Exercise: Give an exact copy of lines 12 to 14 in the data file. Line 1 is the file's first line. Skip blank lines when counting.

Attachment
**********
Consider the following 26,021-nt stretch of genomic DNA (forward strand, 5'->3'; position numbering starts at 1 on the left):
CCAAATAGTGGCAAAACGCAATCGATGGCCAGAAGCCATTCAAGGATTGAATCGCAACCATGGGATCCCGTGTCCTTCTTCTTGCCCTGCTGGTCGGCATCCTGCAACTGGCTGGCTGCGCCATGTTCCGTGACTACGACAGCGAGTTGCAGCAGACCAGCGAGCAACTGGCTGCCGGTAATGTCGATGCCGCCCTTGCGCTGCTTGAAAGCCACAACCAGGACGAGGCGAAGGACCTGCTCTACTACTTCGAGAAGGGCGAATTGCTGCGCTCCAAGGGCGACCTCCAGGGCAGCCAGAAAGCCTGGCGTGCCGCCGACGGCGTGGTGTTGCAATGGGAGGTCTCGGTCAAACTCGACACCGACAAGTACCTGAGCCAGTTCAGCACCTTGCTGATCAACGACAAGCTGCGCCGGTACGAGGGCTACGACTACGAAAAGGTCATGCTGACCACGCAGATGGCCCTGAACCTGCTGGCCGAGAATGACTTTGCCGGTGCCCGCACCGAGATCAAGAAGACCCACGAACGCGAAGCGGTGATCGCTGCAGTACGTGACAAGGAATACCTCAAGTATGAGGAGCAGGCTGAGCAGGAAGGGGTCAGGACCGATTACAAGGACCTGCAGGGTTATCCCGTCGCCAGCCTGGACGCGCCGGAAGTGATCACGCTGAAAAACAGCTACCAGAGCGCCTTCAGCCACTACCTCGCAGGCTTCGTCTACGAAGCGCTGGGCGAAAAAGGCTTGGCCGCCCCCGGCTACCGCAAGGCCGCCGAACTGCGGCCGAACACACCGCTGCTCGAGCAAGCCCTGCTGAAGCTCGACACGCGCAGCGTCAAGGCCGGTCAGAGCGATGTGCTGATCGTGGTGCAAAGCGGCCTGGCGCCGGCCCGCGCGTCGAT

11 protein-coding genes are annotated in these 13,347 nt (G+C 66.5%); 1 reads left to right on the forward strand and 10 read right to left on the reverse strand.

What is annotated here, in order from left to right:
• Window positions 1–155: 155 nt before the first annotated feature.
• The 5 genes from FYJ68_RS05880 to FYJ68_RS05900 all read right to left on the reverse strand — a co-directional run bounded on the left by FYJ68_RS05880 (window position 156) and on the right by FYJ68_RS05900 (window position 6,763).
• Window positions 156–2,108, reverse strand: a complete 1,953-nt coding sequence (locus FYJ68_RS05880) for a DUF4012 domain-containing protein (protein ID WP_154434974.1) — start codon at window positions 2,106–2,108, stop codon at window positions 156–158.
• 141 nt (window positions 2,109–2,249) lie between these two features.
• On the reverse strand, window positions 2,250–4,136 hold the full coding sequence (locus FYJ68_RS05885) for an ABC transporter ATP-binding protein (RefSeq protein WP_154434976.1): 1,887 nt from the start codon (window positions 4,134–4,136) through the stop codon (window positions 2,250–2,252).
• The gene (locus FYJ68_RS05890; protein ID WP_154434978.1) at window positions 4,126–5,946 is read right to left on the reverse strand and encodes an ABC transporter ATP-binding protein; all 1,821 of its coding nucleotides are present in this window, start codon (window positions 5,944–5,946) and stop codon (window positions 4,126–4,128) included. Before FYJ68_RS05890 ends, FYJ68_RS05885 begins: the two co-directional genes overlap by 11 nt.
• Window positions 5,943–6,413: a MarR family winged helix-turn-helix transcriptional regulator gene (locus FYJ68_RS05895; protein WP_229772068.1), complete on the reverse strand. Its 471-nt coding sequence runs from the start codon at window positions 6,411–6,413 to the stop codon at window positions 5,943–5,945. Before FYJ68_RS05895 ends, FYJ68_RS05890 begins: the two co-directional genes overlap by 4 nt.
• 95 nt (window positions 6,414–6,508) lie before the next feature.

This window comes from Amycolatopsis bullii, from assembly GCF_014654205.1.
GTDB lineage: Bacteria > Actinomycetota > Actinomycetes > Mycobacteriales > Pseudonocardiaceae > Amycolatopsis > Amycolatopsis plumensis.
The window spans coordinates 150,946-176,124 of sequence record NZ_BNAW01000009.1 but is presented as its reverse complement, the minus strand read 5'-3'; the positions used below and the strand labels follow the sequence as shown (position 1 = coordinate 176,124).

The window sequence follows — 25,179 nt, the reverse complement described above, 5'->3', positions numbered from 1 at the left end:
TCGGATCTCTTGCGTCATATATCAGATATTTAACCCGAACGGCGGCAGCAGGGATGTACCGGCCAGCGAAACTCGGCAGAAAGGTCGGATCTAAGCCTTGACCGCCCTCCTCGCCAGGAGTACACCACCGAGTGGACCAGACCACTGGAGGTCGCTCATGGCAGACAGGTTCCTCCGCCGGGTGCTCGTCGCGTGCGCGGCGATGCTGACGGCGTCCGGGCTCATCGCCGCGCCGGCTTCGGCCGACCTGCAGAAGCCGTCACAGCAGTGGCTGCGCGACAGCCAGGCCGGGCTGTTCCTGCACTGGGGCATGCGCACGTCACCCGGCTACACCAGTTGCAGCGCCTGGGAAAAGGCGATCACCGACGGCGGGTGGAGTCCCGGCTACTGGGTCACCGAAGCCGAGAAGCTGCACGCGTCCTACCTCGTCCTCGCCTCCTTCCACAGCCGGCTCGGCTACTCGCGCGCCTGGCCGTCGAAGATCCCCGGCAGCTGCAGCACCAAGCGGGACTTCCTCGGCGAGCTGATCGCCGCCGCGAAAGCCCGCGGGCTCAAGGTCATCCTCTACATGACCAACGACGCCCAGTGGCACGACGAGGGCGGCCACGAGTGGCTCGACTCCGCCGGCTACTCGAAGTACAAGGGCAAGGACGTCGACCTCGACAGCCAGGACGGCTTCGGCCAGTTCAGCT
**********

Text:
• 95 nt (window positions 6,414–6,508) lie before the next feature.

This window comes from Amycolatopsis bullii, from assembly GCF_014654205.1.
GTDB lineage: Bacteria > Actinomycetota > Actinomycetes > Mycobacteriales > Pseudonocardiaceae > Amycolatopsis > Amycolatopsis plumensis.